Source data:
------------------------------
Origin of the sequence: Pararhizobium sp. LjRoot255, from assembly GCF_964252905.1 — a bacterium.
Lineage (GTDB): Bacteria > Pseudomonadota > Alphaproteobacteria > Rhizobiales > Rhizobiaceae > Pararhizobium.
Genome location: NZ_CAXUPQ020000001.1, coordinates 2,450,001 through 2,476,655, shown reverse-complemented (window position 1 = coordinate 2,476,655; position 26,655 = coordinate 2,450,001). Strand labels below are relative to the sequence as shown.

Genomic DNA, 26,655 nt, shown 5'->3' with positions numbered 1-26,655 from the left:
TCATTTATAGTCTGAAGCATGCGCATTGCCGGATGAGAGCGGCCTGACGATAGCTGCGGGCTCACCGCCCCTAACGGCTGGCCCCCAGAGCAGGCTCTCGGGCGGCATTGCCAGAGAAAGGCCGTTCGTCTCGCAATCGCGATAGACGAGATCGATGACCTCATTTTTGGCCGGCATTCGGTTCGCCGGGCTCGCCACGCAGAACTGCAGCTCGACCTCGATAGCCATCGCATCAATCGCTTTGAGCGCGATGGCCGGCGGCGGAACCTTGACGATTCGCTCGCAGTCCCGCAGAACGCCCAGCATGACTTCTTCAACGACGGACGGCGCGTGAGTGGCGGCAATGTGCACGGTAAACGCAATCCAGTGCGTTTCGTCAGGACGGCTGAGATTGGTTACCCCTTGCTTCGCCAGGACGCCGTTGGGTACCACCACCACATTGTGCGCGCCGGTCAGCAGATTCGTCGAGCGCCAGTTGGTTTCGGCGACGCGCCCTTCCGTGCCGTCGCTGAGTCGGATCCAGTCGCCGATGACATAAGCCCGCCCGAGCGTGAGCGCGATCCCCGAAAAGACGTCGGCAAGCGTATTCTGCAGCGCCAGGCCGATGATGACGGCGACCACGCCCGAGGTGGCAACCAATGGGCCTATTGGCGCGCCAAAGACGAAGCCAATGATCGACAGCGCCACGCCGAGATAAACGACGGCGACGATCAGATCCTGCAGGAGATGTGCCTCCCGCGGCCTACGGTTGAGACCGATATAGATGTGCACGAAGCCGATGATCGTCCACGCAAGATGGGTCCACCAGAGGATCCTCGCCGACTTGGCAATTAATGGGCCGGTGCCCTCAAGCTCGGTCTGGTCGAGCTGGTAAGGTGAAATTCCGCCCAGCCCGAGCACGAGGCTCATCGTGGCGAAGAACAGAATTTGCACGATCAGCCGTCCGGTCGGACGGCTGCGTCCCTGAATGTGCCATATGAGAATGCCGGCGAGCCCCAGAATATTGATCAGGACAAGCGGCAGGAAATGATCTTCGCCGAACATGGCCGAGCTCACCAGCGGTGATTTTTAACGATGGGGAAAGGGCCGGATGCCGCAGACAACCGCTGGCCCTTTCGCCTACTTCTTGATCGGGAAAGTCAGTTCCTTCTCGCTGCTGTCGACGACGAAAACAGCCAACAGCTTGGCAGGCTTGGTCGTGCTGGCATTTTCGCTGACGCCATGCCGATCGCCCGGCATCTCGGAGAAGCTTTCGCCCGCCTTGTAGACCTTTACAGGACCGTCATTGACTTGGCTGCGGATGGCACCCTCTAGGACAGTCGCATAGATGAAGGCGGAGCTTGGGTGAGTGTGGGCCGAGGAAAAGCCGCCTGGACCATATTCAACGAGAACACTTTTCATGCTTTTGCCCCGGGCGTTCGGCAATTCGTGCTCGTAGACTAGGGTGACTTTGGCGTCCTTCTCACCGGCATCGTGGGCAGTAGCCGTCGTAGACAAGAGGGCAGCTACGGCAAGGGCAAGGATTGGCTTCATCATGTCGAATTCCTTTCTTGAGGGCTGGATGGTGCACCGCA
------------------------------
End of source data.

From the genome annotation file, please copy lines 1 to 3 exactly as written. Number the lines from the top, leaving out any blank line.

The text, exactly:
Origin of the sequence: Pararhizobium sp. LjRoot255, from assembly GCF_964252905.1 — a bacterium.
Lineage (GTDB): Bacteria > Pseudomonadota > Alphaproteobacteria > Rhizobiales > Rhizobiaceae > Pararhizobium.
Genome location: NZ_CAXUPQ020000001.1, coordinates 2,450,001 through 2,476,655, shown reverse-complemented (window position 1 = coordinate 2,476,655; position 26,655 = coordinate 2,450,001). Strand labels below are relative to the sequence as shown.